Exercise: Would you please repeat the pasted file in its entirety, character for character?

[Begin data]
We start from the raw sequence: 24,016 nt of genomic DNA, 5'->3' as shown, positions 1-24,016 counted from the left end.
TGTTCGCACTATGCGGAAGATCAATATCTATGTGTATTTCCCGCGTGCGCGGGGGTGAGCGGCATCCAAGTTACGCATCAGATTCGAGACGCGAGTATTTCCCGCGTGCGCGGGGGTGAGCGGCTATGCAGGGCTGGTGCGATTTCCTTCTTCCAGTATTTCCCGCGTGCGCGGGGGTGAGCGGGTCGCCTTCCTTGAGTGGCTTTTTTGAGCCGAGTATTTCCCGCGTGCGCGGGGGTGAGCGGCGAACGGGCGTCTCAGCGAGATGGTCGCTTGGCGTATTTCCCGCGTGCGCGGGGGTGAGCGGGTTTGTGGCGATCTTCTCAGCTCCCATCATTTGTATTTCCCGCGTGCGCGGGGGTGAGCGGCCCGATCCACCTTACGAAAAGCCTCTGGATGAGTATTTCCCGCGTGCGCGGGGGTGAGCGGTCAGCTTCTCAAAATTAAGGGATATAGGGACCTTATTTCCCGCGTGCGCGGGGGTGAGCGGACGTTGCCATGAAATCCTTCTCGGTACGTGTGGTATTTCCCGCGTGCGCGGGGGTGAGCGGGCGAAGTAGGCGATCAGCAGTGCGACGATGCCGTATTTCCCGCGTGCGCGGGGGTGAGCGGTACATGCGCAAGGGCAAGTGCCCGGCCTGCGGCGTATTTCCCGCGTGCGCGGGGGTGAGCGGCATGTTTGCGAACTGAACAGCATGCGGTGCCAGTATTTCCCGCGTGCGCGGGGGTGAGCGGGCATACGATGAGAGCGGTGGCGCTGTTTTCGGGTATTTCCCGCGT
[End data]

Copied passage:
We start from the raw sequence: 24,016 nt of genomic DNA, 5'->3' as shown, positions 1-24,016 counted from the left end.
TGTTCGCACTATGCGGAAGATCAATATCTATGTGTATTTCCCGCGTGCGCGGGGGTGAGCGGCATCCAAGTTACGCATCAGATTCGAGACGCGAGTATTTCCCGCGTGCGCGGGGGTGAGCGGCTATGCAGGGCTGGTGCGATTTCCTTCTTCCAGTATTTCCCGCGTGCGCGGGGGTGAGCGGGTCGCCTTCCTTGAGTGGCTTTTTTGAGCCGAGTATTTCCCGCGTGCGCGGGGGTGAGCGGCGAACGGGCGTCTCAGCGAGATGGTCGCTTGGCGTATTTCCCGCGTGCGCGGGGGTGAGCGGGTTTGTGGCGATCTTCTCAGCTCCCATCATTTGTATTTCCCGCGTGCGCGGGGGTGAGCGGCCCGATCCACCTTACGAAAAGCCTCTGGATGAGTATTTCCCGCGTGCGCGGGGGTGAGCGGTCAGCTTCTCAAAATTAAGGGATATAGGGACCTTATTTCCCGCGTGCGCGGGGGTGAGCGGACGTTGCCATGAAATCCTTCTCGGTACGTGTGGTATTTCCCGCGTGCGCGGGGGTGAGCGGGCGAAGTAGGCGATCAGCAGTGCGACGATGCCGTATTTCCCGCGTGCGCGGGGGTGAGCGGTACATGCGCAAGGGCAAGTGCCCGGCCTGCGGCGTATTTCCCGCGTGCGCGGGGGTGAGCGGCATGTTTGCGAACTGAACAGCATGCGGTGCCAGTATTTCCCGCGTGCGCGGGGGTGAGCGGGCATACGATGAGAGCGGTGGCGCTGTTTTCGGGTATTTCCCGCGT